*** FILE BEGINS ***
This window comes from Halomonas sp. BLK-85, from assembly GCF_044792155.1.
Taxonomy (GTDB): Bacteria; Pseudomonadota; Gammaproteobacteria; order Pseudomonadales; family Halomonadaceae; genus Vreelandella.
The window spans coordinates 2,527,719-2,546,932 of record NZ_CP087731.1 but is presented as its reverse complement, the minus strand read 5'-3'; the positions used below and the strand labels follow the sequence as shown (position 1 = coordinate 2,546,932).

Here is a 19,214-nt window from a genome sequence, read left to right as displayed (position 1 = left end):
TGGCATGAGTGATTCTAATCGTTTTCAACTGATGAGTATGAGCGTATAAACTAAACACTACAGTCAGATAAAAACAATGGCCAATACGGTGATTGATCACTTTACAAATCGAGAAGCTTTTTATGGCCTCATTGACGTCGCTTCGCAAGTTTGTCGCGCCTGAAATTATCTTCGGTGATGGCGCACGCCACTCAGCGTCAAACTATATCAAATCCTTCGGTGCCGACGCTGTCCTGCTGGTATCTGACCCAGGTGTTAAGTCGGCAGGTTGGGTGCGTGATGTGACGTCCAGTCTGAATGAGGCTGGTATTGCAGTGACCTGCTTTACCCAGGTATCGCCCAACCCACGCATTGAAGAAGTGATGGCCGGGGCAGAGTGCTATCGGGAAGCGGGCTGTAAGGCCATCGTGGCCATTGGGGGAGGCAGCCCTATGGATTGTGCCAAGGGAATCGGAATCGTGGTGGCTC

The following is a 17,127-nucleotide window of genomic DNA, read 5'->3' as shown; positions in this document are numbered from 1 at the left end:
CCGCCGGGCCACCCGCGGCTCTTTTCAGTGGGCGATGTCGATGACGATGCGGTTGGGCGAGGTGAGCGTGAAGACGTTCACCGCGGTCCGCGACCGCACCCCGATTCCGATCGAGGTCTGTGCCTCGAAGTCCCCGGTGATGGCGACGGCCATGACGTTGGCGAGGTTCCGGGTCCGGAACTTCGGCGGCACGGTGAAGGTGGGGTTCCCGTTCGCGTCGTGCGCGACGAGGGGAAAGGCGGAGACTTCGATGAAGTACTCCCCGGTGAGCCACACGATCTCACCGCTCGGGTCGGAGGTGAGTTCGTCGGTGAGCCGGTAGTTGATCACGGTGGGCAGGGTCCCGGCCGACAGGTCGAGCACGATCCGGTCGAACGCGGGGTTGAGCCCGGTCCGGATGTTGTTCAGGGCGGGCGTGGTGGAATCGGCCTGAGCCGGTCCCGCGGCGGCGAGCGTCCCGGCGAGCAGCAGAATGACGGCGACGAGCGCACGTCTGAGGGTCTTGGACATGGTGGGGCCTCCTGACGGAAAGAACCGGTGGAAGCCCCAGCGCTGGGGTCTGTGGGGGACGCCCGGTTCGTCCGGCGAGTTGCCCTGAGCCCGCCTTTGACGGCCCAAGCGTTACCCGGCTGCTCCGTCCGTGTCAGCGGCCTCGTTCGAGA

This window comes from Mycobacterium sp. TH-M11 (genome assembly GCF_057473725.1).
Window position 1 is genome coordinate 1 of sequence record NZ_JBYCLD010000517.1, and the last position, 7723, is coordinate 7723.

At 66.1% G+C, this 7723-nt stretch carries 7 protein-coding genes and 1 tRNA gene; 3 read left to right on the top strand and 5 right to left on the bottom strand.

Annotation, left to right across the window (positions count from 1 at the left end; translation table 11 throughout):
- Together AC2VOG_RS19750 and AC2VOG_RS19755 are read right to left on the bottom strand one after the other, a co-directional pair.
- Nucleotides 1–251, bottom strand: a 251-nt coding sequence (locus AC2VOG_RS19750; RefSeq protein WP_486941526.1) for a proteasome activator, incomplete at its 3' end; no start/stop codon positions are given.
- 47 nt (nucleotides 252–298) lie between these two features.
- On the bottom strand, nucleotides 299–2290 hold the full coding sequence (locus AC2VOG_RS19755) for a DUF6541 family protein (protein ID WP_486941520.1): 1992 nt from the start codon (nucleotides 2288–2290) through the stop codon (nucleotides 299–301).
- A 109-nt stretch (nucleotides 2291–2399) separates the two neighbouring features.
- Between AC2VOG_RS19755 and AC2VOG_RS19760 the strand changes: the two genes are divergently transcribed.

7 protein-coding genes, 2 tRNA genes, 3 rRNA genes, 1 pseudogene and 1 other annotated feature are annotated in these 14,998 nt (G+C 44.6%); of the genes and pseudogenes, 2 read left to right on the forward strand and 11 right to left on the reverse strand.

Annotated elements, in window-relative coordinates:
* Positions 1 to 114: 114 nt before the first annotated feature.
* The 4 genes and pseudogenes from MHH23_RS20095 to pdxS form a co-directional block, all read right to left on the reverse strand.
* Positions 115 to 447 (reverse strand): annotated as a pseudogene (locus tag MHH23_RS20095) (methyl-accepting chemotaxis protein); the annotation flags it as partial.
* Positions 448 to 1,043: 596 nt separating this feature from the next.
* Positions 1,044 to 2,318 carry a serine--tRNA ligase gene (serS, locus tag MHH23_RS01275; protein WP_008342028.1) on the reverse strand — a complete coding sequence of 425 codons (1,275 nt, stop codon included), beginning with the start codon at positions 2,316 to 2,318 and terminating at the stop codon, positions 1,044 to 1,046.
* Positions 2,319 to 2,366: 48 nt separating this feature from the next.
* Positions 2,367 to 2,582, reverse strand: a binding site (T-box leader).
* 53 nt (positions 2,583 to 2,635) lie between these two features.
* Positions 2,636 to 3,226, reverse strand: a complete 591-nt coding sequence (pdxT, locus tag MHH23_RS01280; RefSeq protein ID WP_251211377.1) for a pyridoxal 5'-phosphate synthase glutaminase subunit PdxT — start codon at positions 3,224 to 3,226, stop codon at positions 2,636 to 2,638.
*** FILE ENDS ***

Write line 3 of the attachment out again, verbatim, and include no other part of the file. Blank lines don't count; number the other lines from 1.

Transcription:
The window spans coordinates 2,527,719-2,546,932 of record NZ_CP087731.1 but is presented as its reverse complement, the minus strand read 5'-3'; the positions used below and the strand labels follow the sequence as shown (position 1 = coordinate 2,546,932).